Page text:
Scales in scientific images

I recently saw drawings by Maria Sybilla Merian at Kupferstichkabinett Berlin and the University Library Dresden. Merian, who lived from 1647 to 1717, is renowned for her exceptional illustrations of biological specimens and gained recognition as a scientist for her nature observations, for example, of insect metamorphosis.

Maria Sibylla Merian (1647-1717) – “Das kleine Buch der Tropenwunder”, Insel Verlag, Leipzig Wiesbaden 1954, Public Domain,

Merian evidently was genius in choosing frame and magnification in her drawings, but her pictures lack indications of scale*, which are essential in today’s science images. Scales give the reader the key for aligning the image content with reality. To my knowledge, neither Merian nor her predecessors from Antiquity, Byzantium, or Renaissance included scales in their medical and natural science images*. Even in the beginning of the 20th century, images were often considered a waste of space and scales unnecessary as scientists were familiar with each other’s apparatuses and objects. Today however we study invisible processes and structures that are unfamiliar to most of our colleagues and therefore have to include scales in our images.

Comment from Benjamin Moore in nature (1910) when reviewing a biochemistry handbook.

We often include in images a familiar object of a standard size for scale: a penny placed on a rock, a person standing beside a large animal or in a landscape, a measuring tape next to a fossil (or an Earth worm!).

Bar = 1cm (Earth worm lovingly raised by Jeff Woodruff).

Using familiar objects for scale isn’t possible for tiny things. We don’t have a clear mental image of the size of a salt grain or sesames seed to reliably use them to scale for instance cells**. We therefore include scale bars in microscopy images. With ImageJ/FIJI files from any microscope system can be read in along with their scaling information (shout-out to Curtis and Melissa and the Bio-Formats project!). By using Analyze > Tools > Scale Bar we can add the scale bar with a user-defined length, width, color, position, and label. Now the audience can calculate the actual size of objects and relate image with reality.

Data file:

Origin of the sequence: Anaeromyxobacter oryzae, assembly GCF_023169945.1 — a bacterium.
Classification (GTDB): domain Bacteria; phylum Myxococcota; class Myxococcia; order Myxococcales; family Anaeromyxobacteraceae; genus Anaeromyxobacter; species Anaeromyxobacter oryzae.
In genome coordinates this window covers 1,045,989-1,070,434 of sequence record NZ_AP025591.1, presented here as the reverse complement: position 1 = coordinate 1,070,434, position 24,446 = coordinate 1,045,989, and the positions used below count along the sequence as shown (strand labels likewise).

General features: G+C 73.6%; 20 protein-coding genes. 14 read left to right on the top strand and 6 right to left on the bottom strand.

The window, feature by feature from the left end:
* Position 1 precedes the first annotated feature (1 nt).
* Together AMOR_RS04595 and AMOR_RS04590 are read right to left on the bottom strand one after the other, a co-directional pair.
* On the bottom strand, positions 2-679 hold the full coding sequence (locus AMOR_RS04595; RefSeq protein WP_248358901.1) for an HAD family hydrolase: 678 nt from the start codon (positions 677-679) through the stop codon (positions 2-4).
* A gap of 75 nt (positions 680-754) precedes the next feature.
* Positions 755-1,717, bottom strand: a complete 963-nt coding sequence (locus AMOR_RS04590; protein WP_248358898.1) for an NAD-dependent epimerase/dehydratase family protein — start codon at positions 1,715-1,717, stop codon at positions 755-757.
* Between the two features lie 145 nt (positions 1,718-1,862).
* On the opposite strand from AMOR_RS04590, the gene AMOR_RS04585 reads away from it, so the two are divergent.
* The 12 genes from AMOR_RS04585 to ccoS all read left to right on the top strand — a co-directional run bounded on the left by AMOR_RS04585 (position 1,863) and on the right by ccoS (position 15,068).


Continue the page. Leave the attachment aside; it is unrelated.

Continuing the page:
Four tips for superb scale bars

  • Length: Be kind to your audience and use simple units, such as 100um, 50um, 10 or 2um.
  • Color: Scale bars should have a high contrast with the background. Avoid red, green, or blue bars, as these colors might be considered part of the image.
  • Position: Lower left corner is a safe place. The upper space should be kept for important information like species, cell type, or gene name.
  • Add scale bar last: In the process of writing your manuscript you may re-think the figure size. Also images are re-sized for posters and slides. It is therefore easierst to add only a very fine scale bar with FIJI and then re-draw it in Adobe Illustrator (or PowerPoint, as I I know that about half of you out there use PowerPoint for making figures and posters!).


And finally, do not miss this article by Monica Zoppe with an interesting idea on how to communicate subcellular sclales better!


* I’d be delighted to stand corrected, and if you find old scientific images with scale bars, or interesting scales, send them my way for my collection!

** a great tool to update yourself in comparable scales in biology is here:

I never cease to be amazed at the relative size differences of cells and how they vary over so many magnitudes!